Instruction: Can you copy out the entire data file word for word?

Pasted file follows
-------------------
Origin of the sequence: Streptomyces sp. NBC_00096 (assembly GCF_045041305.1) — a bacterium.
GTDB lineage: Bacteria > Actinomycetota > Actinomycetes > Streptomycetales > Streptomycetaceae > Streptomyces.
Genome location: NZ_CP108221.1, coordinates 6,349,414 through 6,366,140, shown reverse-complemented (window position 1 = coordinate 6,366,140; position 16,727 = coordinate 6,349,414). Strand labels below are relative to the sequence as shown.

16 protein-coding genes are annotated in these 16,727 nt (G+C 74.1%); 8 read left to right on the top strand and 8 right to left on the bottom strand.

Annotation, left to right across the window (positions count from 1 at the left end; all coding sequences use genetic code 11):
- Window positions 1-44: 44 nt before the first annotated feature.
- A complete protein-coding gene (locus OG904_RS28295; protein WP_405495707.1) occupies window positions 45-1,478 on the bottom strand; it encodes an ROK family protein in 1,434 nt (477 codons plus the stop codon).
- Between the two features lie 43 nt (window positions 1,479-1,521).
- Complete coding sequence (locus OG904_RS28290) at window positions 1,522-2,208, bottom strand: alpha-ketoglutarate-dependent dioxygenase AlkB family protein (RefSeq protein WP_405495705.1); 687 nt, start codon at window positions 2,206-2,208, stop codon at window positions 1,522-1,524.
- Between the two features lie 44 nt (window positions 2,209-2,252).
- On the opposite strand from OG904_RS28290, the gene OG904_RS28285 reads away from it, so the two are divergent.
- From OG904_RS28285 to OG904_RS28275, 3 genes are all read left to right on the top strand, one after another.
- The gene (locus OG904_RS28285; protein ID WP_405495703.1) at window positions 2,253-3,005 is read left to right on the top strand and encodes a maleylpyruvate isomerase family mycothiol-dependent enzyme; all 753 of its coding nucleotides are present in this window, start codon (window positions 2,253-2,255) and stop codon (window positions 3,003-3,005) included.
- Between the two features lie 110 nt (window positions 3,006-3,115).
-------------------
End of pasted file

Origin of the sequence: Streptomyces sp. NBC_00096 (assembly GCF_045041305.1) — a bacterium.
GTDB lineage: Bacteria > Actinomycetota > Actinomycetes > Streptomycetales > Streptomycetaceae > Streptomyces.
Genome location: NZ_CP108221.1, coordinates 6,349,414 through 6,366,140, shown reverse-complemented (window position 1 = coordinate 6,366,140; position 16,727 = coordinate 6,349,414). Strand labels below are relative to the sequence as shown.

16 protein-coding genes are annotated in these 16,727 nt (G+C 74.1%); 8 read left to right on the top strand and 8 right to left on the bottom strand.

Annotation, left to right across the window (positions count from 1 at the left end; all coding sequences use genetic code 11):
- Window positions 1-44: 44 nt before the first annotated feature.
- A complete protein-coding gene (locus OG904_RS28295; protein WP_405495707.1) occupies window positions 45-1,478 on the bottom strand; it encodes an ROK family protein in 1,434 nt (477 codons plus the stop codon).
- Between the two features lie 43 nt (window positions 1,479-1,521).
- Complete coding sequence (locus OG904_RS28290) at window positions 1,522-2,208, bottom strand: alpha-ketoglutarate-dependent dioxygenase AlkB family protein (RefSeq protein WP_405495705.1); 687 nt, start codon at window positions 2,206-2,208, stop codon at window positions 1,522-1,524.
- Between the two features lie 44 nt (window positions 2,209-2,252).
- On the opposite strand from OG904_RS28290, the gene OG904_RS28285 reads away from it, so the two are divergent.
- From OG904_RS28285 to OG904_RS28275, 3 genes are all read left to right on the top strand, one after another.
- The gene (locus OG904_RS28285; protein ID WP_405495703.1) at window positions 2,253-3,005 is read left to right on the top strand and encodes a maleylpyruvate isomerase family mycothiol-dependent enzyme; all 753 of its coding nucleotides are present in this window, start codon (window positions 2,253-2,255) and stop codon (window positions 3,003-3,005) included.
- Between the two features lie 110 nt (window positions 3,006-3,115).